Black Mesa

February 23, 2024.

9.2 mi. | 775′ ele.gain | 4:15 hr.

Photo album

We took a very specific detour on our loop around New Mexico to hit the highpoint of Oklahoma. I’m not a serious highpointer; in nearly twenty years of hiking, I’ve gotten six state highpoints. Those are: Mt. Katahdin (Maine), Mt. Washington (New Hampshire), Mt. Hood (Oregon), Humphrey’s Peak (Arizona), Guadalupe Peak (Texas), and now Black Mesa (Oklahoma). On this cross-country road trip, I thought it would be fun to find the highpoints in the midwest and in states that don’t have the same kinds of dramatic scenery that characterize the west.

As soon as I stepped onto the trail, I was smitten. Just like the places I visited in northern New Mexico, the landscape here brought me right back to Central Oregon. Rolling, grassy meadows. Volcanic buttes. Occasional junipers. Aah, it felt like home. The trail was very well built, with pergolas placed every half mile or so for people to get out of the sun. I was glad to be here in February, because summers must be brutally hot. Clearly, many people hike this trail because it’s a state highpoint. I usually don’t go out of my way to do popular hikes, but this felt like a silly one to pass up. I’m so glad I did.

There were little lomatiums that were so close to flowering, as well as some cute hedgehog cactus near the summit. I bet if I’d just waited another month, the landscape would have been even more spectacular. But as I’ve learned on this road trip, you just have to grab opportunities as they come. The trail gently followed the subtle ups and downs in the lowlands to the base of the mesa, then it rocketed straight up the side. Once above the cliffs and gullies, the trail flattened out again for the last mile or so. The tall obelisk marking the summit was visible for quite a ways away. I pushed through the wind, marker in sight, for many minutes until I was suddenly right on top of it.

My favorite part about reaching the top was seeing snow-capped peaks, clearly much higher, in the background. I assume these were just over the border in Colorado and New Mexico. I’d never felt so NOT on a highpoint while on a highpoint before. I took a left at the marker to walk to the edge of the mesa. There, on the edge of a basalt outcrop, I sat down to paint. I felt like I was on top of Sutton Mountain, one of my favorite places to wander back in Oregon.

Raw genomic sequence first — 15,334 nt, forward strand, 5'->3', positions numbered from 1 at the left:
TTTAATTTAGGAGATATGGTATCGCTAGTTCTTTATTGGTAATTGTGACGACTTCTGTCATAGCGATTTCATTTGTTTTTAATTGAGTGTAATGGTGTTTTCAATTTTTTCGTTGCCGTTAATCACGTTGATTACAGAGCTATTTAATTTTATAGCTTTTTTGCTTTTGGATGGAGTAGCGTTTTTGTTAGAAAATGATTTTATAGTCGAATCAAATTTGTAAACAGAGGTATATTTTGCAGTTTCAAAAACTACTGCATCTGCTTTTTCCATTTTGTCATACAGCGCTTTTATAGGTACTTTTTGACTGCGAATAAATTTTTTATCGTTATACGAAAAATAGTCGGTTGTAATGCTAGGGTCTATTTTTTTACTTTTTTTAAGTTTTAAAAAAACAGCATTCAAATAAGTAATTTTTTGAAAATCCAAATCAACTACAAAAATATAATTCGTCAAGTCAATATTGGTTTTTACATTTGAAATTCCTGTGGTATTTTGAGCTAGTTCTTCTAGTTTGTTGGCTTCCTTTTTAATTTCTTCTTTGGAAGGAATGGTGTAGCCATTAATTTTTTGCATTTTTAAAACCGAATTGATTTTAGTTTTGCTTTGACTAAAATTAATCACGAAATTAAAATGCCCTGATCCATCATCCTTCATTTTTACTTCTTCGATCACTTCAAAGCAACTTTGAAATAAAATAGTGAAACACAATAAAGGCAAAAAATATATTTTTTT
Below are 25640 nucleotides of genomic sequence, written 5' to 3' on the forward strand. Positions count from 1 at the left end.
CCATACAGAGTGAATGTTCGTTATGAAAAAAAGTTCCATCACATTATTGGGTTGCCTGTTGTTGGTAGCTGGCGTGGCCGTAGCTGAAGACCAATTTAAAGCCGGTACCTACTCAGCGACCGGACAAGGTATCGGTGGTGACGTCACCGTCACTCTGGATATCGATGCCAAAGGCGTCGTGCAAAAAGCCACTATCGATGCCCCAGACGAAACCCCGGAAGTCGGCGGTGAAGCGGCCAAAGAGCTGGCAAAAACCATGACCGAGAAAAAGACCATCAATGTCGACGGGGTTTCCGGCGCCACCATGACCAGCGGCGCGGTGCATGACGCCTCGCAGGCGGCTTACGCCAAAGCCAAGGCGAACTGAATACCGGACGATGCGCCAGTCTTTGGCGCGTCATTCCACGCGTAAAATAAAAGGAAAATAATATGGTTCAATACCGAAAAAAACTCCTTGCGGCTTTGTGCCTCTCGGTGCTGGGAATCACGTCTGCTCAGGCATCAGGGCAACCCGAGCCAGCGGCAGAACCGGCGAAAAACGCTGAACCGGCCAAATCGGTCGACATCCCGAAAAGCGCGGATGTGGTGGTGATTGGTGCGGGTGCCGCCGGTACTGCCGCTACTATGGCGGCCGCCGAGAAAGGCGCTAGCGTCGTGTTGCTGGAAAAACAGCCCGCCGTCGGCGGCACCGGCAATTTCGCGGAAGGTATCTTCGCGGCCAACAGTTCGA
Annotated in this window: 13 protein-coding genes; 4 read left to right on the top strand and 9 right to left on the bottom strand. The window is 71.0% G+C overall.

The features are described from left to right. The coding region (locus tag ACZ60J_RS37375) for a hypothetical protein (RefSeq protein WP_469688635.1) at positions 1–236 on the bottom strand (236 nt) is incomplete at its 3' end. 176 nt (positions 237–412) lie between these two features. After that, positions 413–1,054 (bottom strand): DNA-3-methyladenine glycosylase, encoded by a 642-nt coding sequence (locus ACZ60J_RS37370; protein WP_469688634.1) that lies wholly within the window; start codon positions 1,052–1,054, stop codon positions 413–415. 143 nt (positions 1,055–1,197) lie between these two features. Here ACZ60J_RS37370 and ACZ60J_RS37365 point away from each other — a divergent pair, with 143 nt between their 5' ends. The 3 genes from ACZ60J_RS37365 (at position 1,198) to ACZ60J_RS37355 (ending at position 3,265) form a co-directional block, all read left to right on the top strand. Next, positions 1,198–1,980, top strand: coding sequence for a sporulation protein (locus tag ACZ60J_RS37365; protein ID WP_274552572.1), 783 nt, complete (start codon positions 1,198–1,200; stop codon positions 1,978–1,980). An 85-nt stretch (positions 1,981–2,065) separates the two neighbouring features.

I nearly had the whole place to myself. On the way up, I saw no one. Within a couple miles of the parking lot, I ran into two groups of two. I had a nice chat with one pair as they began their hike who asked if I was the one who signed in from Oregon. Yes, I said, and while they reported hailing from South Dakota, they had spent some time in Chemult, Oregon, of all places. It’s a small world.

Which highpoint is next? I’ll be traveling to Arkansas for the eclipse, so maybe there? Missouri? Then of course there are the really flat states like Kansas, Nebraska and Iowa that are parking lots in the middle of fields! The actual challenge of reaching the top doesn’t matter too much to me anymore, because I’ve learned that the journey is almost always better than the goal itself. I’ve had so many meaningful experiences and discoveries on a way to a thing. A list just helps me narrow down all the things I want to do, and a list often takes me to places I wouldn’t have chosen to visit otherwise. Without the list, I wouldn’t have known how incredible this corner of Oklahoma is.

One quick detour of note: on our drive back to New Mexico, we pulled off at a roadside attraction pinned on Google. It had no signage, but the Internet said that it’s a replica of a Brontosaurus femur. Was it worth the stop? I’m not sure. But, if it had truly been something spectacular, I would have hated to think, “should we have taken that 10 minute detour?”

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